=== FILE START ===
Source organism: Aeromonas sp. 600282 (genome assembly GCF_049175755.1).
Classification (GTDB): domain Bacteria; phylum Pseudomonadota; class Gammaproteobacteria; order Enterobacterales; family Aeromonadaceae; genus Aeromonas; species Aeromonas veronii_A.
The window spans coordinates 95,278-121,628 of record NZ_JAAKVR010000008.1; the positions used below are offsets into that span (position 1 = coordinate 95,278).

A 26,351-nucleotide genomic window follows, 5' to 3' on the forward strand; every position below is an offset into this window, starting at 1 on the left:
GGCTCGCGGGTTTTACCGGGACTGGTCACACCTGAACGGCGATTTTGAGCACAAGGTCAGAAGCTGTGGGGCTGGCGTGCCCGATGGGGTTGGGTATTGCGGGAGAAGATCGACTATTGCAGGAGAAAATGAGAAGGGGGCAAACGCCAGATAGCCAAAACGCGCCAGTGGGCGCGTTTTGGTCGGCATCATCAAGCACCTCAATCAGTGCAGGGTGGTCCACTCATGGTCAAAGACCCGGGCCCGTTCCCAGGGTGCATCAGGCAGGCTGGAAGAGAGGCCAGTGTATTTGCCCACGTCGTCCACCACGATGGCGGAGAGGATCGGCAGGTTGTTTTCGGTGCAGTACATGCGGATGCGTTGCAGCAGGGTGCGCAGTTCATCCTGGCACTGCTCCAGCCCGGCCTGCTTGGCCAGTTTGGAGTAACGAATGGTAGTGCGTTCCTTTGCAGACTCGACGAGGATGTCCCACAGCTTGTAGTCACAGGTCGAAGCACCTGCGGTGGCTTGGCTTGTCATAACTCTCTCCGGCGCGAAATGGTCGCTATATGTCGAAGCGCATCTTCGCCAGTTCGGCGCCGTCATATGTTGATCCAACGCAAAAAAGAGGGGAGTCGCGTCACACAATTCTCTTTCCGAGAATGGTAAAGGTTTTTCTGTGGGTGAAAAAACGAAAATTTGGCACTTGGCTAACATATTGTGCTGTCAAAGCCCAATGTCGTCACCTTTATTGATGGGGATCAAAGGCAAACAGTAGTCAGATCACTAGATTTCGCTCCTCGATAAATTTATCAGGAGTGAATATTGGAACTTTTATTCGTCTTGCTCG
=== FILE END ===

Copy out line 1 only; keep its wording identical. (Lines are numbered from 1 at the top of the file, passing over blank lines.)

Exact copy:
Source organism: Aeromonas sp. 600282 (genome assembly GCF_049175755.1).